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Let's Talk About: 'Wicked City' -- The Anatomy of a Cancellation and The Rise of Anthology Series

Just based on the premise, it sounded dead on arrival but that didn't stop ABC from giving “Wicked City” the green light. It's understandable that network television is more willing than ever to take chances on programming that years ago would've never made it past a pitch meeting. They're competing against cable and streaming networks that have few content limits they’re not willing to venture past.

Even if those limits are a bit like a glass ceiling. There's only so far an audience is willing to let you push things and the creators of these edgy series know that. It's like manners at a dinner table. People can theoretically behave however they'd wish. It's the unspoken rules that keep them within certain boundaries. Likewise there is an etiquette show's feel obliged to abide by for mainstream viewers.

This brings us to "Wicked City" and the rather envelope pushing premise that featured a serial killer in a leading role, his psychopathic cohort as his love interest and a morally duplicitous cop as their foil. Right off the bat "Wicked City" didn't offer up any characters to really care about. In the television landscape's ever increasing focus on "grey" characters, "Wicked City" chose to focus on protagonists and antagonists that couldn't even pass for checkered. It's tough to recruit viewers to check out a show without a single character worth rooting for.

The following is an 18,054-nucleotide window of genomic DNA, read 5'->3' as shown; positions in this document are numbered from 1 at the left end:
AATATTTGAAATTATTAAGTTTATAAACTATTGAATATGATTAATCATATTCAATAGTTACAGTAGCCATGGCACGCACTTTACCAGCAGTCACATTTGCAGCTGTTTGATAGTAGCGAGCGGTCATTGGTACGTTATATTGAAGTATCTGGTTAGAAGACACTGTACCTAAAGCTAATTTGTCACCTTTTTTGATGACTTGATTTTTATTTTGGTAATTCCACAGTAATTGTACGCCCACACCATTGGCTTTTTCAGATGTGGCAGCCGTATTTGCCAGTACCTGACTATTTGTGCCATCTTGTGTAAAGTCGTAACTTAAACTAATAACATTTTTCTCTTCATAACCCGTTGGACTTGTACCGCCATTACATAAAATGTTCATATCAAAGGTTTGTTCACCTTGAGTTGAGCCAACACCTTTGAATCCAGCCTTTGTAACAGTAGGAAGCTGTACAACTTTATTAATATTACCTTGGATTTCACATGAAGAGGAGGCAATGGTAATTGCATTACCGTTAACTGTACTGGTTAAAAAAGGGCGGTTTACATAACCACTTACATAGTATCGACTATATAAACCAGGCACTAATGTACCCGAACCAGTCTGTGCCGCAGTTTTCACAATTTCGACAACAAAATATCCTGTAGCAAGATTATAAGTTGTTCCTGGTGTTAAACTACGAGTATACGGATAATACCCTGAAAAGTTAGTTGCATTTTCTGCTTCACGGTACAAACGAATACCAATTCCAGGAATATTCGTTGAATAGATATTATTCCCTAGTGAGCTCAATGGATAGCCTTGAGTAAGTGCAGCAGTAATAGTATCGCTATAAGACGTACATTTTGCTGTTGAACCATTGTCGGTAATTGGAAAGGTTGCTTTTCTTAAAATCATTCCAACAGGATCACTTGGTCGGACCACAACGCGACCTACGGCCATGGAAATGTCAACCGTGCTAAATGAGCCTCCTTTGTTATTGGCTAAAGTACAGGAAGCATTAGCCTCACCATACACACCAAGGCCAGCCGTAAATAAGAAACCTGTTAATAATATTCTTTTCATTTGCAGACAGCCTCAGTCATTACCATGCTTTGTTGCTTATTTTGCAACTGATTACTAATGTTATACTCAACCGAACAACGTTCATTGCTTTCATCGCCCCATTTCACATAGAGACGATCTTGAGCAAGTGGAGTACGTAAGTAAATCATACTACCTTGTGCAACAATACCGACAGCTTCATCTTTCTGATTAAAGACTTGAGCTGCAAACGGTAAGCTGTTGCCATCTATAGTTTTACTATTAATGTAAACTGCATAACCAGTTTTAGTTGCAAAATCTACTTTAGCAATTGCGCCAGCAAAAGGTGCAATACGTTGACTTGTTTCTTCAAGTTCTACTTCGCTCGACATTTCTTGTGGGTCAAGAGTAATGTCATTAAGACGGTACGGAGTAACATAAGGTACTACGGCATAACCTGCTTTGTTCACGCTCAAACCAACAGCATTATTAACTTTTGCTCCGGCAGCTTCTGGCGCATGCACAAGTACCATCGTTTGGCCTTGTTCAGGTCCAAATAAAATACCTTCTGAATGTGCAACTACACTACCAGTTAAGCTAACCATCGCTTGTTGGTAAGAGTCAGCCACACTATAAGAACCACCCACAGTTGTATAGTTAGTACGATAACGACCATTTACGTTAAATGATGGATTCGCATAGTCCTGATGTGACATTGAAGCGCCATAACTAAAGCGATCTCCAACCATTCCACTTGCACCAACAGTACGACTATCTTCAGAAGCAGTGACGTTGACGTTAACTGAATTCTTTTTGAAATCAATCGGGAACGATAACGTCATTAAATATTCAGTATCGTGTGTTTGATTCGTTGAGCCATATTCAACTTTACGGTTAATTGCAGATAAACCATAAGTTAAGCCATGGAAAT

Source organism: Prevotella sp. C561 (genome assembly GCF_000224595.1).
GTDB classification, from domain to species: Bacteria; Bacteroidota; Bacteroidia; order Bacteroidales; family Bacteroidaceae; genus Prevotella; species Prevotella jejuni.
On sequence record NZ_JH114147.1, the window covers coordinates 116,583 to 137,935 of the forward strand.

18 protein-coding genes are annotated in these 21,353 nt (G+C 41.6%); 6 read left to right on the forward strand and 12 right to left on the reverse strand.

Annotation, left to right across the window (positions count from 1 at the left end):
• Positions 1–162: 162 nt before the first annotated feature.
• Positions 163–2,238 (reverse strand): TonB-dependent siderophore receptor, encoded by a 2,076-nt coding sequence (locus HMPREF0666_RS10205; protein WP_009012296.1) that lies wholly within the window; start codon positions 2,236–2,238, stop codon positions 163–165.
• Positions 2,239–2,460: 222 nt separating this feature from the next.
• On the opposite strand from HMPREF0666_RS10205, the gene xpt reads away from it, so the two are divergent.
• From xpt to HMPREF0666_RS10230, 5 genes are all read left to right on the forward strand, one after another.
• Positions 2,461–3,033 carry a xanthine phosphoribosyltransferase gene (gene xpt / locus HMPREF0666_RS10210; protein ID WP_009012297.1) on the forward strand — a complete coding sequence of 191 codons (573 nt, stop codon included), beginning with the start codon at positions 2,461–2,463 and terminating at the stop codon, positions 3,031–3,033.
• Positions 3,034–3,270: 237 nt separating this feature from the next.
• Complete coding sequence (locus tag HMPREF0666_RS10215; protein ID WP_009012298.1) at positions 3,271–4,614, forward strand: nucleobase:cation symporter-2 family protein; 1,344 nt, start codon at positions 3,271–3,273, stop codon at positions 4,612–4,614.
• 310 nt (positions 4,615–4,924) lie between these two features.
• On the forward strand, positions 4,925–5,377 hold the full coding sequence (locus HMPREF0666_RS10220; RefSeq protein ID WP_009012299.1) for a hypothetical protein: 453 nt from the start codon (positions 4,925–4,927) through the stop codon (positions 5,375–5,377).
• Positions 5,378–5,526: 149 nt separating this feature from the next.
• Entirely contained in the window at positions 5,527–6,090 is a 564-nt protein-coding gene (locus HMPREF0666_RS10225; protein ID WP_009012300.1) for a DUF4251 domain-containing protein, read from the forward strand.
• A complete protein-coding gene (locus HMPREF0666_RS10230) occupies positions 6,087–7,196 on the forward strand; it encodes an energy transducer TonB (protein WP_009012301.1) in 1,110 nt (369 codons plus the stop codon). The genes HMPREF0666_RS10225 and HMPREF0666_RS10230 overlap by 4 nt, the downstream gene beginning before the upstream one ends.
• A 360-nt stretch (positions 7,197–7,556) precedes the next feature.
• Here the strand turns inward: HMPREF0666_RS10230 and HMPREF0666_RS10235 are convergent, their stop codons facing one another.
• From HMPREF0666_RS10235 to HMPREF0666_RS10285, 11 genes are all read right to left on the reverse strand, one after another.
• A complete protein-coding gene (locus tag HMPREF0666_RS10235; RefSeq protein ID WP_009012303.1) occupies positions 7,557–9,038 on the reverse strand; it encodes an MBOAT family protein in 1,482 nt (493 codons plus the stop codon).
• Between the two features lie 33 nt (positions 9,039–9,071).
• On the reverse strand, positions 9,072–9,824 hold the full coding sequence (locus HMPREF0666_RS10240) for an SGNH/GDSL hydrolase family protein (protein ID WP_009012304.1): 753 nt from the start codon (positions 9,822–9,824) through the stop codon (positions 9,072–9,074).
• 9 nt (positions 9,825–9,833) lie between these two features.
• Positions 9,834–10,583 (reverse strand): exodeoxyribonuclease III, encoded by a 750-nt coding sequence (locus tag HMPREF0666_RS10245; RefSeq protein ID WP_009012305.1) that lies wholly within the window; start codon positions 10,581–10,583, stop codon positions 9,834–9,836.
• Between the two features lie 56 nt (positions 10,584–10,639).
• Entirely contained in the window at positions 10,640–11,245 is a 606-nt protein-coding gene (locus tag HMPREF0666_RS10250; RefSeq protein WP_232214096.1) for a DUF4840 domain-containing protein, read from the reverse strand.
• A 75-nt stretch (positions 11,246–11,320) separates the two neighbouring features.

One explanation for why there might've been such a cache of bleak characterizations is that "Wicked City" wasn't counting on selling viewers on these characters because they weren't central to the long-term life of the series. These characters were temporary. ABC planned "Wicked City" as an anthology series, though it was never strongly promoted as one.

That lack of knowledge could’ve cost the series potential viewers who might have been intrigued to know they were investing their time in a series that would have a beginning, middle and end storyline that exclusively included these characters. After this season, the series would've switch gears a la "True Detective" or "American Horror Story" and start over with a completely new cast, setting etc.

The good news with the anthology set-up for TV fans is that they will typically get a complete story because what an anthology basically equals is a renewable mini-series. The network typically goes in giving the go-ahead for a "full season" order (which is normally around 10 episodes) and with most of those being produced before it goes on the air, it's in the network's interest to go ahead and air them, despite whatever happens with the ratings.

TV Rundown: Oct 25 - 30 | Grading the Premiere of 'Wicked City', 'Blacklist' Continues Hot Streak

Wicked City took viewers back to the 80s and reminded them that no matter the time period, some people's mode for wearing two faces is a timeless act. There’s good news and bad news when it comes ABC’s provocative new anthology series. The good news is that Ed Westwick makes for a compelling antagonist (as expected) and he is the top reason to tune in. The initial outing was high on atmosphere, capturing an era filled with shoulder pads and great music.

Fall TV's Best New Bets | ABC | 'Blood & Oil', 'Quantico' & 'Wicked City'

It's that time of year again, new fall programming is getting ready to begin and Eclectic Pop has picked at least two of the most promising new series from each network. Find out which of the new shows from ABC made the cut...